Born Wild, Stay Wild in NE Ohio: Please Do Not Feed our Wildlife

While it’s fun to visit an Akron-area pond and throw bread to the ducks and geese, people who do so are actually not helping these wild animals. We often think that handfeeding wild animals is a harmless way to interact with wildlife, but unfortunately providing human food can cause unforeseen harm and lead to potentially dangerous learned behaviors.

Wildlife in NE Ohio

Why should we keep wildlife wild by not feeding them?

  1. Wild animals can carry diseases and parasites, some of which are transmissible to people or pets. Some diseases, like rabies, can cause serious health problems if someone were to be bitten by a sick animal.
  2. Wild animals have complex nutritional needs. Nutritional deficiencies can leave an animal deformed for life. Have you ever seen a goose or duck with a wing that looks crooked or drooped? This is called “angel wing” which is a condition attributed to unhealthy diets. A leading cause is consumption of too much bread and popcorn and not enough good, solid nutritious food.
  3. Hand feeding wildlife (such as ducks, geese, raccoons, deer, etc.) can cause them to lose their fear of people, and even expect food from humans and become aggressive. Adult wildlife also teach their behavior to their offspring, and young animals may not develop the basic skills to find sustenance on their own.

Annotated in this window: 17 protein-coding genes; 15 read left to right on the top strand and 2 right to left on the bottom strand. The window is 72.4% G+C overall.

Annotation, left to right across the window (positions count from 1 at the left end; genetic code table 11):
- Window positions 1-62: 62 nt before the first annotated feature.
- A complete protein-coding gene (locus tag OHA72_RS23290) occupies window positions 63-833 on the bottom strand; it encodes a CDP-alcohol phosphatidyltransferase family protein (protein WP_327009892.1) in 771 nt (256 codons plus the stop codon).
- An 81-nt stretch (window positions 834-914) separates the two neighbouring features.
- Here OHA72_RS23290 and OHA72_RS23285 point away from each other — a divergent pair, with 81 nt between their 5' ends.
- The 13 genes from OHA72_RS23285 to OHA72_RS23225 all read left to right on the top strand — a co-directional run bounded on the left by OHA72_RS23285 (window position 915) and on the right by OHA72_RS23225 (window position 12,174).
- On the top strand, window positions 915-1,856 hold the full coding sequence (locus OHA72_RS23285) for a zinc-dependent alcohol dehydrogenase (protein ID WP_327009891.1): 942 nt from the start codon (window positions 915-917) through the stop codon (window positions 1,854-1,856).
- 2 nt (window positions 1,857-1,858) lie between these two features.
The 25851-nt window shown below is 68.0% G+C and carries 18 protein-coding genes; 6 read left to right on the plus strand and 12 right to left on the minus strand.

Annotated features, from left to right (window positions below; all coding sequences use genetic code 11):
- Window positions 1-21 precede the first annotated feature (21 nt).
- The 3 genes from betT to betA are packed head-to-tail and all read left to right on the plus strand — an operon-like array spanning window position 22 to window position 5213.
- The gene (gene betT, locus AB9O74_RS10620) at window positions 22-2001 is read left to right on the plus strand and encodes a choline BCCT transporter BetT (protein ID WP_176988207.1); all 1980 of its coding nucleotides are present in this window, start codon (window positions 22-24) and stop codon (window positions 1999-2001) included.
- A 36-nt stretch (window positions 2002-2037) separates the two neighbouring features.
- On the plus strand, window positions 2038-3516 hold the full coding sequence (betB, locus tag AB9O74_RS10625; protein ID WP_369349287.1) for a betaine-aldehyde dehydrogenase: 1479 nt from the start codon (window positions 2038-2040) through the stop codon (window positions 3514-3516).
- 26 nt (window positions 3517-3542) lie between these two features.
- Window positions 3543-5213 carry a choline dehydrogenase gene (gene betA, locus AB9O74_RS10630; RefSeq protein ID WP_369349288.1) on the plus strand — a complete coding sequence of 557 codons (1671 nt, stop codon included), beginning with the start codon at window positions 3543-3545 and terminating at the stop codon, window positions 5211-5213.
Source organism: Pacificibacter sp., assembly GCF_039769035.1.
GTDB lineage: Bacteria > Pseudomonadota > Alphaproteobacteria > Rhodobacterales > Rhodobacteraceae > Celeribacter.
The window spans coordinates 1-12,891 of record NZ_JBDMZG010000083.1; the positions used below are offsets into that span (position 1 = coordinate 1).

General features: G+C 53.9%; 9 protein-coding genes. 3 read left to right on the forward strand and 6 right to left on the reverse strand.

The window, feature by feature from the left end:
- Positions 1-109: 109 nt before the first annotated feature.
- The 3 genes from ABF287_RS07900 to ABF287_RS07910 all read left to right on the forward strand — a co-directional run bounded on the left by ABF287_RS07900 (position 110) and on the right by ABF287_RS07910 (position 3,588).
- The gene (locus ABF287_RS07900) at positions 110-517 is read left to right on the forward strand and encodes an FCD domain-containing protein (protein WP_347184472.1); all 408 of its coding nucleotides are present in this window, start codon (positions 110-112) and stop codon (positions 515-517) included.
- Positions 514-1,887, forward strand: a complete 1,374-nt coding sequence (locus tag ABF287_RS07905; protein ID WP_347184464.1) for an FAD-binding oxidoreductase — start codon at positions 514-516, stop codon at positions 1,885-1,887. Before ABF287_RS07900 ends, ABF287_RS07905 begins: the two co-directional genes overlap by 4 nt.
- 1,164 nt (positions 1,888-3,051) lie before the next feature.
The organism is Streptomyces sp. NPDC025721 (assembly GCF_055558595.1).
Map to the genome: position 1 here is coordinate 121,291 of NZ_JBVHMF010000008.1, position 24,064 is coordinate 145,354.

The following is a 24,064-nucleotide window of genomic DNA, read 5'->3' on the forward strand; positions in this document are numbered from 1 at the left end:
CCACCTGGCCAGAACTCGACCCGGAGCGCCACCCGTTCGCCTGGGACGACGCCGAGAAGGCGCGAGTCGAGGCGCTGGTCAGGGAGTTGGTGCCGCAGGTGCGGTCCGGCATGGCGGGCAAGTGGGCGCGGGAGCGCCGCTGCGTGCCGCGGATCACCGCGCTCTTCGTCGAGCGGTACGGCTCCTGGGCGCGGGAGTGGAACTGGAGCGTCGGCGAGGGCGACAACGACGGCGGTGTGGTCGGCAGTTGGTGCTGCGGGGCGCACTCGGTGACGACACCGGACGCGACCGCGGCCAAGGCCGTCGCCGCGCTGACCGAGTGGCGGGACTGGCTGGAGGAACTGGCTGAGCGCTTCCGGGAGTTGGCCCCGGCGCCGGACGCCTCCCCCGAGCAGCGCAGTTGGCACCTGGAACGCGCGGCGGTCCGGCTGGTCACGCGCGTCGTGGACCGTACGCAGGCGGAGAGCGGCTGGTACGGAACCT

4. Feeding wildlife can also unnaturally gather them to one location, which then causes diseases and parasites to spread more quickly, as well as concentrates waste material.

Attracting birds to commercial feeding stations like a simple bird feeder in a backyard can be an exception to this line of thinking. Maintaining a proper feeding system filled with nutritious seed, nuts, berries, or sugar water can be a fun and entertaining way to enjoy birds visiting your yard. Learn more about responsible backyard bird feeding at wildohio.gov; this section also includes offering natural food and habitat options which can be a more cost effective way to go while offering very valuable components for the wildlife that visits your yard.

Learn more about what you should and should not do to help keep wild animals happy and healthy at wildohio.gov/staywild

 

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Jamey Emmert
Jamey Emmert, a native of southeast Ohio, serves as a Wildlife Communications Specialist for the ODNR Division of Wildlife’s NE Ohio district and is stationed in Akron. After graduating from Hocking College with an Associate Degree in Wildlife Management, she began her career with the Division in 2003. Jamey’s responsibilities vary greatly and include serving as a liaison between the Division and the news media, conducting informational workshops and programs connecting Ohioans with the outdoors, creating educational exhibits at various events, and partnering with educators who want to provide educational experiences to others regarding conservation of our natural resources. In her spare time, Jamey enjoys traveling, deer hunting, fishing for anything with gills, searching fields for ancient artifacts, gardening, and birding all in between coats of pink nail polish. You’ll likely find her outdoors and at any given moment next to her husband, Greg, and canine companion, Sophie.
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